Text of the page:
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Directed ARP (RFC1433)

IP.com Disclosure Number: IPCOM000002261D
Original Publication Date: 1993-Mar-01
Included in the Prior Art Database: 2019-Feb-10
Document File: 18 page(s) / 23K

Publishing Venue

Internet Society Requests For Comment (RFCs)

Related People

J. Garrett: AUTHOR [+2]

Related Documents

10.17487/RFC1433: DOI

Abstract

Directed ARP is a dynamic address resolution procedure that enables hosts and routers to resolve advertised potential next-hop IP addresses on foreign IP networks to their associated link level addresses. This memo defines an Experimental Protocol for the Internet community.

This text was extracted from a PDF file.
This is the abbreviated version, containing approximately 9% of the total text.

Network Working Group J. Garrett Request for Comments: 1433 AT&T Bell Laboratories J. Hagan University of Pennsylvania J. Wong AT&T Bell Laboratories March 1993

Directed ARP

Status of this Memo

This memo defines an Experimental Protocol for the Internet community. Discussion and suggestions for improvement are requested. Please refer to the current edition of the "IAB Official Protocol Standards" for the standardization state and status of this protocol. Distribution of this memo is unlimited.

Abstract

A router with an interface to two IP networks via the same link level interface could observe that the two IP networks share the same link level network, and could advertise that information to hosts (via ICMP Redirects) and routers (via dynamic routing protocols). However, a host or router on only one of the IP networks could not use that information to communicate directly with hosts and routers on the other IP network unless it could resolve IP addresses on the "foreign" IP network to their corresponding link level addresses. Directed ARP is a dynamic address resolution procedure that enables hosts and routers to resolve advertised potential next-hop IP addresses on foreign IP networks to their associated link level addresses.

Acknowledgments

The authors are indebted to Joel Halpern of Network Systems Corporation and David O’Leary who provided valuable comments and insight to the authors, as well as ongoing moral support as the presentation of this material evolved through many drafts. Members of the IPLPDN working group also provided valuable comments during presentations and through the IPLPDN mailing list. Chuck Hedrick of Rutgers University, Paul Tsuchiya of Bell Communications Research, and Doris Tillman of AT&T Bell Laboratories provided early insight as well as comments on early drafts.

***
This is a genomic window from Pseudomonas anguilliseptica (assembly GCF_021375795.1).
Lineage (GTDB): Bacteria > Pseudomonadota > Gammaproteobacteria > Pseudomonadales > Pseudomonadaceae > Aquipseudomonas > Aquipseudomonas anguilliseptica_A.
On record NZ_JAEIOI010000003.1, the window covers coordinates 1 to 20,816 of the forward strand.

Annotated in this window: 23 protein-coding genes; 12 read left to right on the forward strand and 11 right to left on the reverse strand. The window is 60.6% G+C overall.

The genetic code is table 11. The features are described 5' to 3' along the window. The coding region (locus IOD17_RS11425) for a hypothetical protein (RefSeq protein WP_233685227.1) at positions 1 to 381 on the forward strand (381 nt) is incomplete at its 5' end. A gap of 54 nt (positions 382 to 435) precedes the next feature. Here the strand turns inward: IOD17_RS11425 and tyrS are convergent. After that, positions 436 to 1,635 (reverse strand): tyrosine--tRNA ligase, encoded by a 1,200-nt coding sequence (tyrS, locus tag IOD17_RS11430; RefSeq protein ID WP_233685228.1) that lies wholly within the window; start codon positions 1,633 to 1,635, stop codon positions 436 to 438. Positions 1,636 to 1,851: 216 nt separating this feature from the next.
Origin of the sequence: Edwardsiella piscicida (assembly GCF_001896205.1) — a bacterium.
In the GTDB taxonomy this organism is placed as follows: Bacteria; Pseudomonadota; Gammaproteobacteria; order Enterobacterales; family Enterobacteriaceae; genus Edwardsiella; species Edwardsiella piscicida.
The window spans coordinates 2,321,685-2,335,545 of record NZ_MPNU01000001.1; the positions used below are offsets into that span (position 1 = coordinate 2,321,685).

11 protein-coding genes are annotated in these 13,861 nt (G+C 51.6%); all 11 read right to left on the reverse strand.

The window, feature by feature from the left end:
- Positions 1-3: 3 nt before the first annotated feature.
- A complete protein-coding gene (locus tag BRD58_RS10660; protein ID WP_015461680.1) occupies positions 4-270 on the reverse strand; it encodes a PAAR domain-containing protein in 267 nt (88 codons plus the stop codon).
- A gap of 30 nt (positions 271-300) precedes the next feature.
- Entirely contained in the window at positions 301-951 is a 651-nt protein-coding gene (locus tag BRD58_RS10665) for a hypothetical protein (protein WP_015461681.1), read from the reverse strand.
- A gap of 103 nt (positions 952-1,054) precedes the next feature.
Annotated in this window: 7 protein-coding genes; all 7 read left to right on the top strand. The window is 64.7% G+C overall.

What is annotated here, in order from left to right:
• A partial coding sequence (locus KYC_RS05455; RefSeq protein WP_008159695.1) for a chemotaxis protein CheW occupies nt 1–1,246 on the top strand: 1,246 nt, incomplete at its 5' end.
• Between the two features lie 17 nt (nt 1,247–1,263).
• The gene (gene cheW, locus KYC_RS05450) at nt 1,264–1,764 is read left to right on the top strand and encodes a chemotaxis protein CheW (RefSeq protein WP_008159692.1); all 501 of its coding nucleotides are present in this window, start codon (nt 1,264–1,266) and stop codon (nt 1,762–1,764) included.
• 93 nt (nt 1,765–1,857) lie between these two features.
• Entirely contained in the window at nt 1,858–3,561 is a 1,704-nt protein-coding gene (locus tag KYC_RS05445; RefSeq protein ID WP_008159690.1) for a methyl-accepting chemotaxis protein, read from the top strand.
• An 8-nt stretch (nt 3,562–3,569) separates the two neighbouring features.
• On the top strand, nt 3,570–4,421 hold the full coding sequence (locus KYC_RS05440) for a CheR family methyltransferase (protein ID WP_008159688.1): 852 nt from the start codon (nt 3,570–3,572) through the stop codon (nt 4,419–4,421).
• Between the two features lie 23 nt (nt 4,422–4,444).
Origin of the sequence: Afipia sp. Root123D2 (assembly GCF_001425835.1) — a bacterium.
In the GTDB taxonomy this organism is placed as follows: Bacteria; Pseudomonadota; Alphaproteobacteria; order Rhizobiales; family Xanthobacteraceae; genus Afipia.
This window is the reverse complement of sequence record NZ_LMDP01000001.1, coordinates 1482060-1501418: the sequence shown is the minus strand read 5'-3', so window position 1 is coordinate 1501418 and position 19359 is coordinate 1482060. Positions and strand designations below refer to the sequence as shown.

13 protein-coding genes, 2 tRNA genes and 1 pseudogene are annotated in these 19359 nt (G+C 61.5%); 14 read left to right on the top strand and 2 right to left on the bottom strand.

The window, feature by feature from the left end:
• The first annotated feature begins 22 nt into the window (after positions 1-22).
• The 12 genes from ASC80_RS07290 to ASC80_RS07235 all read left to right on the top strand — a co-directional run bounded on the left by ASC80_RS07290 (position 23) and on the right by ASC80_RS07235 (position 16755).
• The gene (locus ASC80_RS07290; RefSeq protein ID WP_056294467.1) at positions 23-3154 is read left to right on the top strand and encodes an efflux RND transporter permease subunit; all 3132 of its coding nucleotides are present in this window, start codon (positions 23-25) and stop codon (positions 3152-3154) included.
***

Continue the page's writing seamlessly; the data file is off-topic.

Garrett, Hagan & Wong [Page 1]

RFC 1433 Directed ARP March 1993

1. Terminology

A "link level network" is the upper layer of what is sometimes referred to (e.g., OSI parlance) as the "subnetwork", i.e., the layers below IP. The term "link level" is used to avoid potential confusion with the term "IP sub-network", and to identify addresses (i.e., "link level address") associated with the network used to transport IP datagrams.

From the perspective of a host or router, an IP network is "foreign" if the host or router does not have an address on the IP network.

2. Introduction

Multiple IP networks may be administered on the same link level network (e.g., on a large public data network). A router with a single interface on two IP networks could use existing routing update procedures to advertise that the two IP networks shared the same link level network. Cost/performance benefits could be achieved if hosts and routers that were not on the same IP network could use that advertised information, and exchange packets directly, rather than through the dual addressed router. But a host or router can not send packets directly to an IP address without first resolv...

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